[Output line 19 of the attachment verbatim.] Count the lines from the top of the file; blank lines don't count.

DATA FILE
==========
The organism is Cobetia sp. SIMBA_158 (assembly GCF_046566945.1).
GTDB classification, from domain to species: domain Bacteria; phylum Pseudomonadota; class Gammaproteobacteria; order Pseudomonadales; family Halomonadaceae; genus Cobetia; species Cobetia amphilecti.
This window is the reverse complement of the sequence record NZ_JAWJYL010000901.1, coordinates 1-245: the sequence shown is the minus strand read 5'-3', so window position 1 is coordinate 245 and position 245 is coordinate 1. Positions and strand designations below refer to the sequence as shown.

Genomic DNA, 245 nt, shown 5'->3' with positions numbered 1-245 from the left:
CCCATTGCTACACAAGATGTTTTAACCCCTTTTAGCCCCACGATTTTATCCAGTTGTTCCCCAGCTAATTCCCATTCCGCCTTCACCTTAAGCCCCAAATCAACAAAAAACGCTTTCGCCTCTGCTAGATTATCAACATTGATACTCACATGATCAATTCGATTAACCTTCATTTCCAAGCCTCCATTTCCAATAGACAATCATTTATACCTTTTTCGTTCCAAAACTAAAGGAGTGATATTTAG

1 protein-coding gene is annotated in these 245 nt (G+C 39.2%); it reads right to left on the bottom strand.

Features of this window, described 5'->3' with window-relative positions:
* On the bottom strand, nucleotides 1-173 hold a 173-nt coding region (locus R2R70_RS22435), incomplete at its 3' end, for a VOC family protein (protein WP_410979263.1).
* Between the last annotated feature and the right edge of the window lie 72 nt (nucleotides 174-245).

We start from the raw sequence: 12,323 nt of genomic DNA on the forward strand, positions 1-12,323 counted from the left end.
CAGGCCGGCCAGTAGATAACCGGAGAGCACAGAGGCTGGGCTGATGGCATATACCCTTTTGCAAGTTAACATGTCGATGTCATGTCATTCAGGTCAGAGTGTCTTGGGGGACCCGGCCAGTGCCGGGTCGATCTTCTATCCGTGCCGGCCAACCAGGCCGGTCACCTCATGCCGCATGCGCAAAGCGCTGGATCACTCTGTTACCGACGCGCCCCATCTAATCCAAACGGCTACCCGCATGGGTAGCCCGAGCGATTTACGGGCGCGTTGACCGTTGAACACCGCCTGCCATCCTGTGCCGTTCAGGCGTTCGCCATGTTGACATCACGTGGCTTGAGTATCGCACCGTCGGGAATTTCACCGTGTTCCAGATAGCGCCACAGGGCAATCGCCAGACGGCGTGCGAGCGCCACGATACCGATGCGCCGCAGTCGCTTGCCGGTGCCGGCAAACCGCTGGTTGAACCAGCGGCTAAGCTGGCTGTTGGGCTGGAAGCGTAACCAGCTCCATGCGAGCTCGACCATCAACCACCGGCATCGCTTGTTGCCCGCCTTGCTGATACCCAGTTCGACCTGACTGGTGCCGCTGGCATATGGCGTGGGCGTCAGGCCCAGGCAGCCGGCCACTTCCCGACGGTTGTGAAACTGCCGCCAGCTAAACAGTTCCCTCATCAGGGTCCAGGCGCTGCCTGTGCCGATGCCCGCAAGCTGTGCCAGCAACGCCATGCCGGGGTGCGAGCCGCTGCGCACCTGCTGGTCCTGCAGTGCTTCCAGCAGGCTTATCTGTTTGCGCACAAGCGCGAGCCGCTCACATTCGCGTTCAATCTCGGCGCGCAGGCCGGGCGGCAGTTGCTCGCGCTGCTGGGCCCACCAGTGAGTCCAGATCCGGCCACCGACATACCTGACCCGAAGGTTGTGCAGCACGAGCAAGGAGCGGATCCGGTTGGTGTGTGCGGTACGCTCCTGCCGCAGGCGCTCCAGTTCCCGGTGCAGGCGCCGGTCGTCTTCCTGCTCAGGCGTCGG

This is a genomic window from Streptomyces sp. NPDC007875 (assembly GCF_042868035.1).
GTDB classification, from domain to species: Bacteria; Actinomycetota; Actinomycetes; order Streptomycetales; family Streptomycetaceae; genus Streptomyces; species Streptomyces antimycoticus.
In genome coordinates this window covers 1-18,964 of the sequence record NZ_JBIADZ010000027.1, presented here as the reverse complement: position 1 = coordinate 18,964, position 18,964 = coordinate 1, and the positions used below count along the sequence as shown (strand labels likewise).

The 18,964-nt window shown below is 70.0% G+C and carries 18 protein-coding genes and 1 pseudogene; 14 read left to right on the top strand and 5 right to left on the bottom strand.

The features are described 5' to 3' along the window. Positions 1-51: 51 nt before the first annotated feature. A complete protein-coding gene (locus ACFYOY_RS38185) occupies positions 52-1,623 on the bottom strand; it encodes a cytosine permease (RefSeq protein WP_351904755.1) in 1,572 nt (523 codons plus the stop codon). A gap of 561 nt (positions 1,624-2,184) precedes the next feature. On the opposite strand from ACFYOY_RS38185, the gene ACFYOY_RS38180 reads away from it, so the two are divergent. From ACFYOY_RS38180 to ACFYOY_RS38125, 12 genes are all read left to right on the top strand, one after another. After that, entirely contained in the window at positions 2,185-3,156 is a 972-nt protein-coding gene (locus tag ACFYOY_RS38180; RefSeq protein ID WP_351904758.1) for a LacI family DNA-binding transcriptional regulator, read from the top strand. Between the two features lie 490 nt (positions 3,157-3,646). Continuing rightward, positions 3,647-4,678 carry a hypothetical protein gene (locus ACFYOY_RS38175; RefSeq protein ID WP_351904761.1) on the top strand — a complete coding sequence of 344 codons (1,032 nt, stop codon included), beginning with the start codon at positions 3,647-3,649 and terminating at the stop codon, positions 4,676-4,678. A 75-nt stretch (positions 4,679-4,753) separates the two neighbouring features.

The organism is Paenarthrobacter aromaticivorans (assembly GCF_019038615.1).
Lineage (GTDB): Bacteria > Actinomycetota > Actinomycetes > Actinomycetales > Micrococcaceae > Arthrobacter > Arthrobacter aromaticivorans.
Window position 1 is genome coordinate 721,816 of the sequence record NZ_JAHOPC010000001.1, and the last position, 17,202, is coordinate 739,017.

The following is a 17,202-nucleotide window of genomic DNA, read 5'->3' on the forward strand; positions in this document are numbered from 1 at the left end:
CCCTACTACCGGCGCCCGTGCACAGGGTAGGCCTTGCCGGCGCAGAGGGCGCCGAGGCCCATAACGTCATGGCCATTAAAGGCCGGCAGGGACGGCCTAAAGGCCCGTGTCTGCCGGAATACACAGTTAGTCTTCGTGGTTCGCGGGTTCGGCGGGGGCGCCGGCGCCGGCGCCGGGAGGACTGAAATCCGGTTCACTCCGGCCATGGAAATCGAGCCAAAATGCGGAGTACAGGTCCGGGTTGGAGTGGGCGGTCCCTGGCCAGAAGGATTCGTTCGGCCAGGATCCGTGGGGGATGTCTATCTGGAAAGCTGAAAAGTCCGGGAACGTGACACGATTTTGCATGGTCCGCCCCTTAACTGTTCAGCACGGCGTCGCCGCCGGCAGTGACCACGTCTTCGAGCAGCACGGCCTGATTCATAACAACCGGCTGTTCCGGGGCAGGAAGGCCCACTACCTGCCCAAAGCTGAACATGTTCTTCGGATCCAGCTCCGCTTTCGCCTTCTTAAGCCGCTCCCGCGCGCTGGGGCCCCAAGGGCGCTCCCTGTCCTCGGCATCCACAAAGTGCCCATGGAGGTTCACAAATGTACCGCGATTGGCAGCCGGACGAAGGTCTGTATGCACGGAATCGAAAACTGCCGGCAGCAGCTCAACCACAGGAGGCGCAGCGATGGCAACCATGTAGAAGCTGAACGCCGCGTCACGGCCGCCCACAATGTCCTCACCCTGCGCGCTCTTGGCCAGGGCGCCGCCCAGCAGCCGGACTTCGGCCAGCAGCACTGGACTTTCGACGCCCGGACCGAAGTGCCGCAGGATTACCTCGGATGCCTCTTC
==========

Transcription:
Window position 1 is genome coordinate 721,816 of the sequence record NZ_JAHOPC010000001.1, and the last position, 17,202, is coordinate 739,017.